Institutional Investor named him as one of the 2014 Trading Technology 40.
Before co-founding IEX in 2012, Katsuyama spent 12 years at RBC Capital Markets, most recently as global head of electronic sales and trading. In that role, he was responsible for multiple global teams including: electronic sales, electronic trading, algorithmic trading, market structure strategy, client implementation and product management. His prior management roles at RBC were head of U.S. cash equity trading, head of U.S. hedge fund coverage, and head of U.S. technology trading. He started out at RBC in 2001 as a program trader.
Katsuyama led the effort at RBC to improve their stock trading business. Using a team he hired from banks and high speed trading firms, he aimed to look at ways equities market structure was putting investors at a disadvantage.
The first issue his team addressed was traders having difficulty getting their trades executed at exchanges that were geographically closer to RBC. The team discovered traders at exchanges that were farther away had speed advantages that allowed them to cancel orders on one exchange and raise the price on other exchanges. This had the impact of raising the average price RBC customers paid for executing equity buy orders.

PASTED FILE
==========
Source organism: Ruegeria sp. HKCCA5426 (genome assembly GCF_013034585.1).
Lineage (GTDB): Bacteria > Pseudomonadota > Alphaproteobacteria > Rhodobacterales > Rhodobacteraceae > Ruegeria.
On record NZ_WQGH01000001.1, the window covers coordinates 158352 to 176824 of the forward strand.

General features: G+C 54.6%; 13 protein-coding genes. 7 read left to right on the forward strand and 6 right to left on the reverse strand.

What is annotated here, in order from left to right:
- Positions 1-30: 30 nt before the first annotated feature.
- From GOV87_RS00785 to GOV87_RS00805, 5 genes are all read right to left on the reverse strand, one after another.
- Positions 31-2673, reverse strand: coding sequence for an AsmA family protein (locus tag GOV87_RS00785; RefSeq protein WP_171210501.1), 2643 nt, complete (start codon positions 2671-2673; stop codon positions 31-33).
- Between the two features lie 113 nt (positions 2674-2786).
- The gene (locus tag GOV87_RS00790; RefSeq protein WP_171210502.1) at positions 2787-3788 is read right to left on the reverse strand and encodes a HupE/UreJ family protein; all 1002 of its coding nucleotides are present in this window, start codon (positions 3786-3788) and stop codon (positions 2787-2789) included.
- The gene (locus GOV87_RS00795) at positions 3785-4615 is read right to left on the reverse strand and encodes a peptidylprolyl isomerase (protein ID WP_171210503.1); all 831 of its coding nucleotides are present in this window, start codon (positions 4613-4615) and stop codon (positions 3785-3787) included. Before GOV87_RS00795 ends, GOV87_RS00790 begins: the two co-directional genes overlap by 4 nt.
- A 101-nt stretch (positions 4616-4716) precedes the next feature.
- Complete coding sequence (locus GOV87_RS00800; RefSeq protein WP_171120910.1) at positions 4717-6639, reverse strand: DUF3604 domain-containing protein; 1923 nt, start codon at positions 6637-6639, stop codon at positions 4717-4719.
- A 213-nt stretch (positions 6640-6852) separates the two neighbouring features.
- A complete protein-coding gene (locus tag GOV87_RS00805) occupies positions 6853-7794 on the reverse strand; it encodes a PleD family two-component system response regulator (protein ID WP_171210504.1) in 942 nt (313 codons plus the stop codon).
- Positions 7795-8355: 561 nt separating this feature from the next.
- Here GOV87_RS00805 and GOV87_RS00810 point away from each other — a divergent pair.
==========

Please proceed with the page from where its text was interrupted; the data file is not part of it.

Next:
As a result of this discovery, the team created a trading program called Thor, which slowed down the speed that orders hit exchanges to synchronize them so that high speed traders could not take advantage of this information.
Katsuyama and his team were profiled in author Michael Lewis' book "Flash Boys: A Wall Street Revolt." The book was previewed on the U.S. television program 60 minutes, including several segments with Katsuyama.
On June 17, 2014, he testified before the Senate Permanent Subcommittee on Investigations about potential conflicts of interest in high frequency trading. Although in a previous television interview he had referred to the markets as "rigged," he stepped back somewhat from that assessment in the hearing, saying that although "...investors are systematically disadvantaged in the way that markets have been set up,” "the investment process is not broken." 
In 2001, Katsuyama earned a BBA in finance from Wilfrid Laurier University, Waterloo, Ontario.
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